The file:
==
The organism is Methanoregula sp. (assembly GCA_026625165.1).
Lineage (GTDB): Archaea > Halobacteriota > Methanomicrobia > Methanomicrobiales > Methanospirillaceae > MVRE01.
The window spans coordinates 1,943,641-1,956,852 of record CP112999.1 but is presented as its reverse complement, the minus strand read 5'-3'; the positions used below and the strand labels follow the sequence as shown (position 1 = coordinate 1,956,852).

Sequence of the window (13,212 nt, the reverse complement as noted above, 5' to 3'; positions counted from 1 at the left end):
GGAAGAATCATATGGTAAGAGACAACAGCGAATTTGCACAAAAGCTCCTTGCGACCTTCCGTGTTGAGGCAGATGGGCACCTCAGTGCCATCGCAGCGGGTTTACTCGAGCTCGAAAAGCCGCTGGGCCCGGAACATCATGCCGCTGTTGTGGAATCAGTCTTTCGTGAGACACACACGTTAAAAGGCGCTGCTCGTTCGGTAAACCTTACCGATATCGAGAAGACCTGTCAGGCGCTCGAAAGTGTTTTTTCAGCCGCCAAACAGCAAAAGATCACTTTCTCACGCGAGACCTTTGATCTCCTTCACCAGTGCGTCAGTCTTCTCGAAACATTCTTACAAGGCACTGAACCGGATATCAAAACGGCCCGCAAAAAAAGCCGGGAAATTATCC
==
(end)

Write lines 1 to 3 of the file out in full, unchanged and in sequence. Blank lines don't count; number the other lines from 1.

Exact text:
The organism is Methanoregula sp. (assembly GCA_026625165.1).
Lineage (GTDB): Archaea > Halobacteriota > Methanomicrobia > Methanomicrobiales > Methanospirillaceae > MVRE01.
The window spans coordinates 1,943,641-1,956,852 of record CP112999.1 but is presented as its reverse complement, the minus strand read 5'-3'; the positions used below and the strand labels follow the sequence as shown (position 1 = coordinate 1,956,852).